Portrait of Ethel Le Neve
Ethel Le Neve, Dr Crippen's mistress. Dr Crippen, an American citizen, lived at 39 Hilldrop Cresent, Camden, London. He was accused of murdering his wife when she disappeared under suspicious circumstances. Crippen had told friends that his wife, Belle Elmore had died due to illness, but when first questioned by police he told them she had eloped with a lover. The police returned to Hilldrop Cresent to question Crippen a second time only to discover that he and his mistress, Miss Le Neve had disappeared. Detectives searched around the house and uncovered a headless body in the cellar. A warrant was released for Dr Crippen's arrest. The captain of the ship, the 'Montrose', on which Crippen was travelling in disguise, suspected him and his fellow passenger, Le Neve (dressed as a boy). The captain sent a wireless message to Scotland Yard, telling of his suspicions. The ship was greeted by the police and Dr Crippen and Miss Le Neve were arrested. Crippen was tried for murder and sentenced to death, whilst Miss Le Neve was acquitted and moved to America under a different name.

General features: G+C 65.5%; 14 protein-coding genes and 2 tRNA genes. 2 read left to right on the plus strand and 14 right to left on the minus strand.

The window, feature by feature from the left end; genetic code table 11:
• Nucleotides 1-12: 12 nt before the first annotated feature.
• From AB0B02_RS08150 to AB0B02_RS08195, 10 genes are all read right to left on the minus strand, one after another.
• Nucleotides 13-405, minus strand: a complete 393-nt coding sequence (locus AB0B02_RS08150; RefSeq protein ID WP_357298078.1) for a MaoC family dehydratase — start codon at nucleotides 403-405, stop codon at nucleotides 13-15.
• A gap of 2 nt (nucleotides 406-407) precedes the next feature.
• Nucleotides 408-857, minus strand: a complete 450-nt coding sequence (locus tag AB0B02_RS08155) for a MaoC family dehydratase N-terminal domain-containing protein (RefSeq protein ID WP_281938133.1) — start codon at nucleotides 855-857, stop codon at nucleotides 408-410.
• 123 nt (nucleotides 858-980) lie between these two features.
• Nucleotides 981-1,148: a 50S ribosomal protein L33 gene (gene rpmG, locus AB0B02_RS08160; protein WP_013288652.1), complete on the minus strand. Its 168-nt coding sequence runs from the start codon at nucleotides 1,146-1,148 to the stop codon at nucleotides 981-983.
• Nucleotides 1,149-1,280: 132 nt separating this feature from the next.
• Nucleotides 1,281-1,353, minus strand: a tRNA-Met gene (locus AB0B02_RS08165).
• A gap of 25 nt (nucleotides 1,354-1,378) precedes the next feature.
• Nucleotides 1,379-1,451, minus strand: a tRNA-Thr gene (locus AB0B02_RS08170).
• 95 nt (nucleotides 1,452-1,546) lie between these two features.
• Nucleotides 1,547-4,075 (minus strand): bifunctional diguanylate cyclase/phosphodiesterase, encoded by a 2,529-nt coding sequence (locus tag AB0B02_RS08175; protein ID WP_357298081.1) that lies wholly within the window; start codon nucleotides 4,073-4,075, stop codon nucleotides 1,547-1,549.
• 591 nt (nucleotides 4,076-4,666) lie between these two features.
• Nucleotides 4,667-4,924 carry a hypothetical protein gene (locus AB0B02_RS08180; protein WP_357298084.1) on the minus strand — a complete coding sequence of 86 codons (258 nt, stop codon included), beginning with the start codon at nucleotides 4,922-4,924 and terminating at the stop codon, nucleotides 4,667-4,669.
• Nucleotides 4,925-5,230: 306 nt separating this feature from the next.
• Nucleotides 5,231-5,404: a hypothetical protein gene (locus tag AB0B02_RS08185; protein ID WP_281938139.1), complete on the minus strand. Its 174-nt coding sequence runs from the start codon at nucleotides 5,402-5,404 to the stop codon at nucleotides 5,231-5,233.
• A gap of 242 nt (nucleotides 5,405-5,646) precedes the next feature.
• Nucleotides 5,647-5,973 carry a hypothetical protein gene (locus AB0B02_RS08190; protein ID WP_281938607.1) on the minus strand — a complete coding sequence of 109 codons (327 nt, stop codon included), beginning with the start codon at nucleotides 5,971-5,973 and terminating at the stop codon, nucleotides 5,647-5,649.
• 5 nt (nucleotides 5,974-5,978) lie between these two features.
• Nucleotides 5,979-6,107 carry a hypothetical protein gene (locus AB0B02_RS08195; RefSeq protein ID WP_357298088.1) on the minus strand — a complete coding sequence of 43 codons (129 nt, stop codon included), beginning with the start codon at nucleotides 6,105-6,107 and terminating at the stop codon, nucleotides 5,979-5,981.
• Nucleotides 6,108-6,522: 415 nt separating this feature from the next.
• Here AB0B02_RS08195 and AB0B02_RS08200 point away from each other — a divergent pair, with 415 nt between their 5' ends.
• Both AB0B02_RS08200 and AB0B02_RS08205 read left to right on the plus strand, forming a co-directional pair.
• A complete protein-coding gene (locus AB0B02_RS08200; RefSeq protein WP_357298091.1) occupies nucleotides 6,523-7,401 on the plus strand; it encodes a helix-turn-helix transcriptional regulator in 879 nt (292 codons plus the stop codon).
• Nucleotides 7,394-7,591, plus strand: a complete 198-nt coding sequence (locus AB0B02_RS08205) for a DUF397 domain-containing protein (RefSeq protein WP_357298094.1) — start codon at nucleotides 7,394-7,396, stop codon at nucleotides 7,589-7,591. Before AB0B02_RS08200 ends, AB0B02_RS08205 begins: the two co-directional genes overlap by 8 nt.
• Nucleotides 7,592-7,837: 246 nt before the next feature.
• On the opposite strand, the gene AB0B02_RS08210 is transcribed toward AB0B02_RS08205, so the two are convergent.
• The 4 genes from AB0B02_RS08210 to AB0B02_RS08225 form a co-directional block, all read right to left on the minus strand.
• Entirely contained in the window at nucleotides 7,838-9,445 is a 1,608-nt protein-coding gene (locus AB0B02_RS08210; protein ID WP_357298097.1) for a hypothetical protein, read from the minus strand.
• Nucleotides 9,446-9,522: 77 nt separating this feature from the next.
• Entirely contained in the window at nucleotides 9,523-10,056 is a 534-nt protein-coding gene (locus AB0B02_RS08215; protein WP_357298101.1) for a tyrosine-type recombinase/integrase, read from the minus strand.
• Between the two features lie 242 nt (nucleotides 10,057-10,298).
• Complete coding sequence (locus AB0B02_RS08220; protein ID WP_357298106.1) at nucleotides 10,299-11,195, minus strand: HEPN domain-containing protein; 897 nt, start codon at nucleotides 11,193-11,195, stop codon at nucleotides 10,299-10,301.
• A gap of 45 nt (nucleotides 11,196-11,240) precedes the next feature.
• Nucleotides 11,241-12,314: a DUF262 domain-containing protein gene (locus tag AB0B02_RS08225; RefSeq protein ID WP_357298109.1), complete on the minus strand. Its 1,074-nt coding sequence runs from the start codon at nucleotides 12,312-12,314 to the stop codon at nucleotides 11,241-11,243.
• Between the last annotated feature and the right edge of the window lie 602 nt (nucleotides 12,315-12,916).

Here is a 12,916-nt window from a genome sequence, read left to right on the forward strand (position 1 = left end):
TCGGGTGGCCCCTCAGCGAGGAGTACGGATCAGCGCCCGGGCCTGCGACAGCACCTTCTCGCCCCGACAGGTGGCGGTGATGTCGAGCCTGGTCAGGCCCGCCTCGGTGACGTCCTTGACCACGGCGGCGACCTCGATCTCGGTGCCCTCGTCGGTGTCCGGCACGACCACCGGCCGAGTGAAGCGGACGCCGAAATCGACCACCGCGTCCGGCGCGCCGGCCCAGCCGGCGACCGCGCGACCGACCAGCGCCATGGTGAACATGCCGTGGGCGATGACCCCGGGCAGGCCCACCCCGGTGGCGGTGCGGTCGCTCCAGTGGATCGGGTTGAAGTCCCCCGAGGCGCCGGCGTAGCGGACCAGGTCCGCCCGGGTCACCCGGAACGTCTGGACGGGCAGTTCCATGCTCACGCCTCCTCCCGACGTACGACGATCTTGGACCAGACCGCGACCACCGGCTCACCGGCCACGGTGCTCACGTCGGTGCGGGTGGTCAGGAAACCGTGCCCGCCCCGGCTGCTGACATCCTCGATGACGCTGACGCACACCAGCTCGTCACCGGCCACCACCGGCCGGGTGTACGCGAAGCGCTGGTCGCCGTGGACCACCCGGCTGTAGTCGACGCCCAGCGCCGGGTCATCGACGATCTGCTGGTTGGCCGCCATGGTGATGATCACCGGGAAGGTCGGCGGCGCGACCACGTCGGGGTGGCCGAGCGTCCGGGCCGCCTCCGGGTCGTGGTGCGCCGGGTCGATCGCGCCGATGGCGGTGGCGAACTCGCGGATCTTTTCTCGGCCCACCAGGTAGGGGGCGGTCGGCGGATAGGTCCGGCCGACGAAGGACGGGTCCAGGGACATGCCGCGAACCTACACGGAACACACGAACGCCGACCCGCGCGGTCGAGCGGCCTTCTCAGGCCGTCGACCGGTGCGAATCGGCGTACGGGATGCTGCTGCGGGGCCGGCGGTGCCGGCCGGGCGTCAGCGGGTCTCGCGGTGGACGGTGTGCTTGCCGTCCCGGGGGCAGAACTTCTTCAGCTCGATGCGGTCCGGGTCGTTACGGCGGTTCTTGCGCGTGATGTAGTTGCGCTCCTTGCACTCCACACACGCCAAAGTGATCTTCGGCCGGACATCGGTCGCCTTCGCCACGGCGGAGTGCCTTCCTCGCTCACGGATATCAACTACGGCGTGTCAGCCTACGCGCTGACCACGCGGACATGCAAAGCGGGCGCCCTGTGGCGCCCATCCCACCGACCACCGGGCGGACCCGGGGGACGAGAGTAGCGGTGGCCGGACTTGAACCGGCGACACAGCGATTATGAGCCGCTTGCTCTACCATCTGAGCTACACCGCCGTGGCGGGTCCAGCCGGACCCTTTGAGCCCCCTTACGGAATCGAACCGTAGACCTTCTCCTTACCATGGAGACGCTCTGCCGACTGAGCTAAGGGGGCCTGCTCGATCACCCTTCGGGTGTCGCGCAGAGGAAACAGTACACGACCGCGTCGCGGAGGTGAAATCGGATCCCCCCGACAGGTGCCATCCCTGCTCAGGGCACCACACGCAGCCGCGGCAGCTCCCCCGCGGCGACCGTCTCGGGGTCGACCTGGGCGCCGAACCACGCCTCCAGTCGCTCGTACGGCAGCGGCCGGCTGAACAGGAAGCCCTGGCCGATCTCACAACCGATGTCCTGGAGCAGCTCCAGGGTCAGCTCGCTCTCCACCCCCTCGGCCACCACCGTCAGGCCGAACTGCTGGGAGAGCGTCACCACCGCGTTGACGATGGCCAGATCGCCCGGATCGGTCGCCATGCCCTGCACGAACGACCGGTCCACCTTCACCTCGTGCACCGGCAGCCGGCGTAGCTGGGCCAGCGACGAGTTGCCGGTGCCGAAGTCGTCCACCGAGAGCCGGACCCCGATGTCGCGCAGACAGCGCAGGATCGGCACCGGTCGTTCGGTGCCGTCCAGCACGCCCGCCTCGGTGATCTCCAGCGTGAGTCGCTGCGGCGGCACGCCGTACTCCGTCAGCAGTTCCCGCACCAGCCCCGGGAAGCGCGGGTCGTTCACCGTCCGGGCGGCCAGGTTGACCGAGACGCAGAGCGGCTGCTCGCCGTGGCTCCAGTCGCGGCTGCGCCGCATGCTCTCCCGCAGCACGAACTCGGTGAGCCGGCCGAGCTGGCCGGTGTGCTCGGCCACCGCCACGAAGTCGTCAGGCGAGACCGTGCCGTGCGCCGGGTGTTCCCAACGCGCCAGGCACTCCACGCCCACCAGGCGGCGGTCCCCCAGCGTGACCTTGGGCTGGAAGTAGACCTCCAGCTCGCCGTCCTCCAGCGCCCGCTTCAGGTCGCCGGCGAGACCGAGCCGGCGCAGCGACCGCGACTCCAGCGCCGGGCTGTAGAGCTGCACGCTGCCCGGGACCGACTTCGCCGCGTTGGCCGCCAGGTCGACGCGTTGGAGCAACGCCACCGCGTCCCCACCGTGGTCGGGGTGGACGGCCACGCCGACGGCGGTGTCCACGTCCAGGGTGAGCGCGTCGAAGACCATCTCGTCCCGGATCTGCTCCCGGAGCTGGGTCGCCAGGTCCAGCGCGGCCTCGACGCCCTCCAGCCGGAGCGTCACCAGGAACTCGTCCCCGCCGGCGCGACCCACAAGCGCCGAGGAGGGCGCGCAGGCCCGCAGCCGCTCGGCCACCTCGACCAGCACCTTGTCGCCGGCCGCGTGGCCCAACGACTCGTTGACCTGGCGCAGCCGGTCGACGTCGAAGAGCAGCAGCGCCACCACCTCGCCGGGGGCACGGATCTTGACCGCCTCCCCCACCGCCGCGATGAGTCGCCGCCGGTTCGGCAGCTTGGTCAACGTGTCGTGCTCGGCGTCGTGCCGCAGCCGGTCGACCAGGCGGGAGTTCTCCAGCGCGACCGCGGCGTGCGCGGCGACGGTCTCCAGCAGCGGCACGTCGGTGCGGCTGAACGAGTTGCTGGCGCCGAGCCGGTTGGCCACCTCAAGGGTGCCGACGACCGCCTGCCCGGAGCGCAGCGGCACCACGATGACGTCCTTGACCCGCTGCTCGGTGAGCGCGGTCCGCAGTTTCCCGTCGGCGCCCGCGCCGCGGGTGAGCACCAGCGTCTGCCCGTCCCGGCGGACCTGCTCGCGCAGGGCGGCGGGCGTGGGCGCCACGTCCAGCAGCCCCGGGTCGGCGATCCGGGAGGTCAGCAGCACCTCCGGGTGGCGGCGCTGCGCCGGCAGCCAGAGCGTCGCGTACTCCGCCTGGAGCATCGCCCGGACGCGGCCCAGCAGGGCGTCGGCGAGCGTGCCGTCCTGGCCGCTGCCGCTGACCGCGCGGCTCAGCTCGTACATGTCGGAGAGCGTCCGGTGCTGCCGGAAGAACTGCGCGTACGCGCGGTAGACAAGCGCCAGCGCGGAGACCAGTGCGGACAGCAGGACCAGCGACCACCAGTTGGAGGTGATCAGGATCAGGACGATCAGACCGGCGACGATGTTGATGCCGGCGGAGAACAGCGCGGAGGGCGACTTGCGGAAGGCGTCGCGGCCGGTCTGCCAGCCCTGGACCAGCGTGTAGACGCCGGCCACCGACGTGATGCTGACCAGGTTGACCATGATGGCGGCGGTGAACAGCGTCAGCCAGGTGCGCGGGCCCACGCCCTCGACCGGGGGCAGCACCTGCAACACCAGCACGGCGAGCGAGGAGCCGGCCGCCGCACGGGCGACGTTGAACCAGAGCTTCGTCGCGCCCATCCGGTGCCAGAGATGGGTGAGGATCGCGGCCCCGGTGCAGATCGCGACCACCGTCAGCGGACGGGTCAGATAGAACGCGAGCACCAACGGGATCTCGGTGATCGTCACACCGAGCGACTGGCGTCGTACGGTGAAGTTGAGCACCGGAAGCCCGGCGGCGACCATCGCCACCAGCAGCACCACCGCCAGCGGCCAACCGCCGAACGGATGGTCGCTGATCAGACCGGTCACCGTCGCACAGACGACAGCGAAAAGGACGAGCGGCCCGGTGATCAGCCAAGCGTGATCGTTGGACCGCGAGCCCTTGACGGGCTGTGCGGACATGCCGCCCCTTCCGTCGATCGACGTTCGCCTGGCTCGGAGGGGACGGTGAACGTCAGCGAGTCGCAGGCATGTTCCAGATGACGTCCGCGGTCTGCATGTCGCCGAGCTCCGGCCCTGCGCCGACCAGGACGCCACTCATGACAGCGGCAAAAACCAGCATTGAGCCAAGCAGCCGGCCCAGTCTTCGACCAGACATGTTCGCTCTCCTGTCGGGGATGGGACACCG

© Illustrated London News Ltd/Mary Evans
The adulterous woman
Jesus, before the adulterous woman, writes on the floor of the church: the one of you is without sin throw the first stone to her. Then he says: go and sin no more. Miniature of 'The Passion of Jesus-Christ.' 15th century.
© Thaliastock / Mary Evans
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Idols by Roy Horniman
Promotional postcard of the Idols by Roy Horniman. From W. J. Lockes novel. First produced in Birmingham on 24th August and at the Garrick 28th September 1908. The Great Trial Scene (Act III). Irene Merriman stands in court to give the accused the alibi which frees him. In fact, he was with a different woman whom he had secretly married. This image is from the Hutchison Company's tour to the Grand Theatre, Southampton, 16th August 1909. Date: circa 1909
© The Michael Diamond Collection / Mary Evans Picture Library